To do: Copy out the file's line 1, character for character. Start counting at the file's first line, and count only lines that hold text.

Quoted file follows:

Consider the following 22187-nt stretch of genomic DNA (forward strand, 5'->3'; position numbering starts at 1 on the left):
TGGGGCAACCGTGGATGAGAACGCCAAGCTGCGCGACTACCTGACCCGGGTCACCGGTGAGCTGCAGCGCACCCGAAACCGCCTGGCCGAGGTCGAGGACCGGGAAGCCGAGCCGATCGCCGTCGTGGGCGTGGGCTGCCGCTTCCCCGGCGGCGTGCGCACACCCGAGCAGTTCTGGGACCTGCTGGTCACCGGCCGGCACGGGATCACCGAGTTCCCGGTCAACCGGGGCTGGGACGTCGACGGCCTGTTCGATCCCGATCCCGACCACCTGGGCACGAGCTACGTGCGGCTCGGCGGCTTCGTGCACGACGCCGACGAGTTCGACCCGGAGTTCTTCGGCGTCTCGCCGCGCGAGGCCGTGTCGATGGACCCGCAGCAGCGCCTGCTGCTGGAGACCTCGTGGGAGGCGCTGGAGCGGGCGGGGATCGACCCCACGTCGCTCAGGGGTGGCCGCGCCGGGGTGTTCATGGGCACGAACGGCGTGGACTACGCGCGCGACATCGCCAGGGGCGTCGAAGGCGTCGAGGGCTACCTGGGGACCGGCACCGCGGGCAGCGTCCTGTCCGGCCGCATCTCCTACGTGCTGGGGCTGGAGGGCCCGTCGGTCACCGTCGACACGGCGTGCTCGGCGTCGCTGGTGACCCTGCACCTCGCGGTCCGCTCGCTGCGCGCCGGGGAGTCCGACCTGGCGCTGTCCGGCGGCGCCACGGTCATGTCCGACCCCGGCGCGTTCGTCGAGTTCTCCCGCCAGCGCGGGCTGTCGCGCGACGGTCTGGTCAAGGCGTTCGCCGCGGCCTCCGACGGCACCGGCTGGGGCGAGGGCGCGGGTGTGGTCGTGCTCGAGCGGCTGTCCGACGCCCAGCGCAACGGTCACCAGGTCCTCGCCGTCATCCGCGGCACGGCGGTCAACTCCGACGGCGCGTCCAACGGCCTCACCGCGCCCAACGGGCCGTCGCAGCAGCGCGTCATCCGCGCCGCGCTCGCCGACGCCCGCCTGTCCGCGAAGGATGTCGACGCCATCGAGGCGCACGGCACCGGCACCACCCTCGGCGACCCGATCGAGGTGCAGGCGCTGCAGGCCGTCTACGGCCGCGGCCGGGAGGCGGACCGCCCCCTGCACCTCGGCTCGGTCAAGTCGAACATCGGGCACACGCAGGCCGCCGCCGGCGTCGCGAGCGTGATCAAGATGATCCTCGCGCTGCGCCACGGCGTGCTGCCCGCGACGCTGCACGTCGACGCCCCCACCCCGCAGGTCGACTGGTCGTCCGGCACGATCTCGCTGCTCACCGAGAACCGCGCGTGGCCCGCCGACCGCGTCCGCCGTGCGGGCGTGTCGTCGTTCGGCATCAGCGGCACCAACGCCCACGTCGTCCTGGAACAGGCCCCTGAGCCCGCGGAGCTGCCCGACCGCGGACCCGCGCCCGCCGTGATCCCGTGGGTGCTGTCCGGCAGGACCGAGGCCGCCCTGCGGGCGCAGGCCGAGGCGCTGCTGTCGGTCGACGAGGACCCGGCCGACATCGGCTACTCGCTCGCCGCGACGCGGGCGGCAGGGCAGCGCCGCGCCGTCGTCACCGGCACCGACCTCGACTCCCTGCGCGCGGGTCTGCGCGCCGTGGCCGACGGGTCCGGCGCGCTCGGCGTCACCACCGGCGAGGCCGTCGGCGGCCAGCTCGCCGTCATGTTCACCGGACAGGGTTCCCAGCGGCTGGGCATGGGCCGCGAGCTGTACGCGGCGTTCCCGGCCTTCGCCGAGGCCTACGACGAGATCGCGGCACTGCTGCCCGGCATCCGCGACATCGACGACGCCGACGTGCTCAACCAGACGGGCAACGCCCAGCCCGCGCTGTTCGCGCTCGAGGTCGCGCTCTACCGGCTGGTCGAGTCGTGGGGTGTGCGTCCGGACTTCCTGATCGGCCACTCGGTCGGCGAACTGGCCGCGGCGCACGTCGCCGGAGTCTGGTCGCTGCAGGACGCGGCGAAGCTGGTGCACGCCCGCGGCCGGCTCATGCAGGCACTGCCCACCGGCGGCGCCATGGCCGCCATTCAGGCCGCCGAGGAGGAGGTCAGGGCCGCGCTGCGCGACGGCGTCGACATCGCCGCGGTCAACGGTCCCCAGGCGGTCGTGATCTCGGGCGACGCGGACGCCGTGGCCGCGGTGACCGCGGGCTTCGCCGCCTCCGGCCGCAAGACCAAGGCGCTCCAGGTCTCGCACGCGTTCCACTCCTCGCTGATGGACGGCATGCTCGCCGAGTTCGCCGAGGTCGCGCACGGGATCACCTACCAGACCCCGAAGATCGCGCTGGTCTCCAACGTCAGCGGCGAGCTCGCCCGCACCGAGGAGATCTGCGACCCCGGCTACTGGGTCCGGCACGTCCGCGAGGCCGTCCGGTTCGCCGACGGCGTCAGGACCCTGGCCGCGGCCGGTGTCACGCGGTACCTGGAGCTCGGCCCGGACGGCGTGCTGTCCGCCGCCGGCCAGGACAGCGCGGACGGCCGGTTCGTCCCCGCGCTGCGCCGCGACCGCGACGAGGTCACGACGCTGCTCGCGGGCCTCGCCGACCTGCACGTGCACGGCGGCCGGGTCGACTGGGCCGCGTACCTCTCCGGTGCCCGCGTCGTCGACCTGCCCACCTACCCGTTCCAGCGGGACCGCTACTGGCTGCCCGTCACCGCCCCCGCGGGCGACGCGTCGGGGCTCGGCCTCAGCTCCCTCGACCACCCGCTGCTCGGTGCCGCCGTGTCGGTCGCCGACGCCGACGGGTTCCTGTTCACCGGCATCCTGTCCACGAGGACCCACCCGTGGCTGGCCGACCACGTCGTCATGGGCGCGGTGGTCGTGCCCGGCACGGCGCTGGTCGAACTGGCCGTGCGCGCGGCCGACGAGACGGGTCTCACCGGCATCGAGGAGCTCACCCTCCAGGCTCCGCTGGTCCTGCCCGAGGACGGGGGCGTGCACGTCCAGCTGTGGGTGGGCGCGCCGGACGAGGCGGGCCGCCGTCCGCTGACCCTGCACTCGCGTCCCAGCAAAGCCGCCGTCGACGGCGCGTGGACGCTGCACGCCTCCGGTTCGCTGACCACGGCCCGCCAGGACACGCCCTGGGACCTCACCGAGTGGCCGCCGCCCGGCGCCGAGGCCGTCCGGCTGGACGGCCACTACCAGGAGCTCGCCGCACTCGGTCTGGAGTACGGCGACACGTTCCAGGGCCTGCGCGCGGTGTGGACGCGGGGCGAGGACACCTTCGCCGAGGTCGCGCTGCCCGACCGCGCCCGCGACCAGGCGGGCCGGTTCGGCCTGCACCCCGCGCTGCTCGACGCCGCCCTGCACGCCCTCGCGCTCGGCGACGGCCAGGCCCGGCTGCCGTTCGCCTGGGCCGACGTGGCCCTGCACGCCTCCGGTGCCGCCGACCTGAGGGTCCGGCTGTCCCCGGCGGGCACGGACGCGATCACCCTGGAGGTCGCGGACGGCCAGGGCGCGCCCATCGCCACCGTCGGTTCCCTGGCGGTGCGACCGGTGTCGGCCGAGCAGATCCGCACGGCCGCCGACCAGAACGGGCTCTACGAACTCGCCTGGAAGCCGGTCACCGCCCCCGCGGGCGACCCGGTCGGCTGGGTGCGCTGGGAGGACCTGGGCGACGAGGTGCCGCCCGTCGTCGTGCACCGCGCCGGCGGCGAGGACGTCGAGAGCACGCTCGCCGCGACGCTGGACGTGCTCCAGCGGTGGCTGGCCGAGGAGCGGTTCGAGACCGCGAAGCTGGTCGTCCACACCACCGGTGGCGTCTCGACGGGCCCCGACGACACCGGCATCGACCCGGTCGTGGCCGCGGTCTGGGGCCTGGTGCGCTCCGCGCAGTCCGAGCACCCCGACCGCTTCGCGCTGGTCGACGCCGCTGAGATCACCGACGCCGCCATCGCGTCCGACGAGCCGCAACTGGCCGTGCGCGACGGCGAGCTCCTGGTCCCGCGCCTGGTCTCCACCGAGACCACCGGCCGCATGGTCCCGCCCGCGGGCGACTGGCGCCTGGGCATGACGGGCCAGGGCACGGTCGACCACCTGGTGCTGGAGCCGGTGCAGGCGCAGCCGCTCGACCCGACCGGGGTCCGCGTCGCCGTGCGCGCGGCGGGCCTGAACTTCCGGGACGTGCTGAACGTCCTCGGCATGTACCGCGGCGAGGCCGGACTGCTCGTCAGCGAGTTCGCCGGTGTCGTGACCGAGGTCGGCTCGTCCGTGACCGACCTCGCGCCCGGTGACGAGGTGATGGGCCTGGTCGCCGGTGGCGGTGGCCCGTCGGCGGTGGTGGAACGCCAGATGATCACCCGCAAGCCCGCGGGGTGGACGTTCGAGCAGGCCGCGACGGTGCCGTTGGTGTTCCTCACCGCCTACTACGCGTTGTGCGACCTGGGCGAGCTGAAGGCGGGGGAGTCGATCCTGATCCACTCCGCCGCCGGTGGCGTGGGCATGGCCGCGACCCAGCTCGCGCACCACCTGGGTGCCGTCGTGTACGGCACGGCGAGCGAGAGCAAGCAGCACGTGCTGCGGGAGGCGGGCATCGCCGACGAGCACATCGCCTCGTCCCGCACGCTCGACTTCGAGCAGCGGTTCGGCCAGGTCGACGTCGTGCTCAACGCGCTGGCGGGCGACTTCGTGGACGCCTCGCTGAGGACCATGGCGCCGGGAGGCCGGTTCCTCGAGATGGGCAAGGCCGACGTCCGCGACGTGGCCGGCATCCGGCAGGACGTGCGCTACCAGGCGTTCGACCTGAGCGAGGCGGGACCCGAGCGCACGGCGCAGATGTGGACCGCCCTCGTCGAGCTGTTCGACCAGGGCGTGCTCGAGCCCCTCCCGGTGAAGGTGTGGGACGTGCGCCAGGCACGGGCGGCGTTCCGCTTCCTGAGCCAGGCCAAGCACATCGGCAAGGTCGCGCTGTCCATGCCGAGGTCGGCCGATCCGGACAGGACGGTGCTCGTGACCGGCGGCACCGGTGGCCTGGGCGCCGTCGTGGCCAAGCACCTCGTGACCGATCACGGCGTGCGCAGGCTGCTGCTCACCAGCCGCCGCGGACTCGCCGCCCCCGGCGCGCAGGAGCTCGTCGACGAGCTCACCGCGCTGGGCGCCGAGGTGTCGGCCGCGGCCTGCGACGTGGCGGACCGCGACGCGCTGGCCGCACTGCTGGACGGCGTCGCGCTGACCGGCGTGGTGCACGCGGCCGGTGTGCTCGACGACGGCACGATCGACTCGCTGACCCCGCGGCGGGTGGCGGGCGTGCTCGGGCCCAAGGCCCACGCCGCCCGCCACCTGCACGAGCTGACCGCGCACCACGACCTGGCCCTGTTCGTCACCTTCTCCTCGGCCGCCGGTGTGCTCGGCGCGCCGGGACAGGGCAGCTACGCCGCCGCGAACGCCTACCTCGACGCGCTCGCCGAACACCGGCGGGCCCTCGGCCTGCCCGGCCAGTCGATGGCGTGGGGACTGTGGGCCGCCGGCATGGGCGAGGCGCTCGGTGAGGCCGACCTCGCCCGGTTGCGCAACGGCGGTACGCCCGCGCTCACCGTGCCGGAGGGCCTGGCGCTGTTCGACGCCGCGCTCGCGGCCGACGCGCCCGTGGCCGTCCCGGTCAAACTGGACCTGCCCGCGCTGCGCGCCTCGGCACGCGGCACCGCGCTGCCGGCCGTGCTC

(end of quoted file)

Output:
Consider the following 22187-nt stretch of genomic DNA (forward strand, 5'->3'; position numbering starts at 1 on the left):